Rukia Brooks is a fourth-year computer science student who creates video games.
Her puzzle game "Color Collisions" was selected last year as the best game by a student developer in Indie Bits, the gaming portion of Indie Grits, a Columbia arts festival.
Brooks’ interest in video games began when she and her brothers played "Super Mario Bros." on their dad’s NES from the '80s. She was a bit of an entrepreneur in middle school by selling her games to classmates.
“Play is innate. We do a lot of things by play. It’s how we socialize,” she says. "[Video game designers and developers] take that play and put it into a virtual sphere.”
Gaming has also been a way for Brooks to alleviate stress.
When she got her first smartphone, her foremost priority was to download a "Tetris" app similar to what she used to play on her flip phone. But newer versions are cluttered with advertisements that put her off. “They ruined 'Tetris,'” Brooks says.
Brooks has a taste for simple, yet challenging games. She has a vision to use the medium as a platform for social commentary. The 2012 computer game "Dys4ia" is about the personal experience of a transgender woman undergoing hormone-replacement therapy, and it was influential for Brooks. It helped her realize “games can be more than just play. They can handle serious issues just like any other piece of art.”
She and her game design classmates aim to do just that with their current assignment. Their work in progress is an RPG, or role-playing game, about a woman of color who must return home after embarking on an adventure.
Brooks also applies her commitment to diversity beyond the content of the games she designs and develops. Through a partnership with IT-oLogy, a Columbia based non-profit, Brooks hopes to inspire and empower girls to pursue STEM fields. This April, Brooks will be one of the teachers in a video game workshop for local middle school and high-school aged girls.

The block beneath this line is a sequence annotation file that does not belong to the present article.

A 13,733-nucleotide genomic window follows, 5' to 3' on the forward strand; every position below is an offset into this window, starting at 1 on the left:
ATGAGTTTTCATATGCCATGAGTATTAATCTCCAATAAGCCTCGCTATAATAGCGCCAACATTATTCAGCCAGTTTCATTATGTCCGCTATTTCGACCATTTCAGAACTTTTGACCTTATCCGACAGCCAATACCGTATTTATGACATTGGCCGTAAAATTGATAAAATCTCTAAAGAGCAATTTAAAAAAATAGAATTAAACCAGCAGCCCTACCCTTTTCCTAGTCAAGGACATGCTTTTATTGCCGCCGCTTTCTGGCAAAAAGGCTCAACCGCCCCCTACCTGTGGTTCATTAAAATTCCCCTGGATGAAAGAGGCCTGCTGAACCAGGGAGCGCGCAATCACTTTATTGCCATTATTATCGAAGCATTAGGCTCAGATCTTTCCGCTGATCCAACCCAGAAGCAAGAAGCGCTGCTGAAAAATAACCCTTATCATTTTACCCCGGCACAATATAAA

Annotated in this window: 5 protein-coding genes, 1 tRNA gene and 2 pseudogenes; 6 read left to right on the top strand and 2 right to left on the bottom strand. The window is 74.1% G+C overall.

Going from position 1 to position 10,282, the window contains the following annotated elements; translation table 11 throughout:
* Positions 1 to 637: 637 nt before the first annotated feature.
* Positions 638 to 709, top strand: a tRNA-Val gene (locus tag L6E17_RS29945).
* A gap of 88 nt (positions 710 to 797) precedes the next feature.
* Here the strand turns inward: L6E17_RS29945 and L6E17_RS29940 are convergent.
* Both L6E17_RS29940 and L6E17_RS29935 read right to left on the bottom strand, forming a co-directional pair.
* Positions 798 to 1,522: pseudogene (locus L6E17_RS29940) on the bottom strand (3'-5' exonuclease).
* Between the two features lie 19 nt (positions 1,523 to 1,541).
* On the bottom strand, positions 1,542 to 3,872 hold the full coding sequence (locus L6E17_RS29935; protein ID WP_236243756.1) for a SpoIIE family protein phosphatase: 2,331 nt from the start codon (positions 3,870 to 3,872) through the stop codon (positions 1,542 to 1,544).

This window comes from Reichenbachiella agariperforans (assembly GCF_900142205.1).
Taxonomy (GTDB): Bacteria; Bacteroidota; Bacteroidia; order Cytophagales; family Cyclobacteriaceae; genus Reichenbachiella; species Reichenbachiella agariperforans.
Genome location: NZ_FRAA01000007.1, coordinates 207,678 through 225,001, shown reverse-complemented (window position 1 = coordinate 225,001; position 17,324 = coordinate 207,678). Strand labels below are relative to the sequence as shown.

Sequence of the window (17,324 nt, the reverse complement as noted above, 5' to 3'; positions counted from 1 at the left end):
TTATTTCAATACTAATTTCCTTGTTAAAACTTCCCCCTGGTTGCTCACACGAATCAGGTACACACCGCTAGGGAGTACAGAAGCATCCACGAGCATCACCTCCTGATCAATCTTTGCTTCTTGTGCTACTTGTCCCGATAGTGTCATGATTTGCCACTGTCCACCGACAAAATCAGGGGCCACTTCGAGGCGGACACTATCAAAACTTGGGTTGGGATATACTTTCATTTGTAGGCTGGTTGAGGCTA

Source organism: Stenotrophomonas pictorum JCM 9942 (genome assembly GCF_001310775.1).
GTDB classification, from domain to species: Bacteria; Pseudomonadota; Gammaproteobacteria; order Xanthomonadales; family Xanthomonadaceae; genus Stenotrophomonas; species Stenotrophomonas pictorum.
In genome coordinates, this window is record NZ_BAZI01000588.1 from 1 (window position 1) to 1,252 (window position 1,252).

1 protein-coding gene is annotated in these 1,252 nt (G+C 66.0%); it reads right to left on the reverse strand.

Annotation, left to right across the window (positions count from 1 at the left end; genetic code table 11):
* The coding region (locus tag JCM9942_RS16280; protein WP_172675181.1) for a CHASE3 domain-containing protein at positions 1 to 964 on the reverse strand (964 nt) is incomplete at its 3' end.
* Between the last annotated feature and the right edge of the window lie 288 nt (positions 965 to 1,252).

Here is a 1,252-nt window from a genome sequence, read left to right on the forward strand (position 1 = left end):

The participants will learn the fundamentals of game design from a model similar to "Pac-Man," in which personified cupcakes eat sprinkles and chase the protagonist. Brooks says she hopes the girls will gain new skills and greater self-confidence. Both were essential in her own path.
A critical experience for Brooks has been an email correspondence that she has kept up with a community manager at a game developing company for which she dreams of working someday.
“The worst thing people can do if you contact them is ignore you,” Brooks says.
It is a piece of wisdom that she heeded then and when she first made the workshop pitch at IT-oLogy. Brooks aspires to continue making games that exhibit her standards of simplicity, inspire others and challenge societal norms.
Correction: The original version of this article referred to the main character in Rukia's class assignment as a "colored female." This has been changed to "woman of color" as this is the appropriate term. Garnet & Black Magazine apologizes for this error.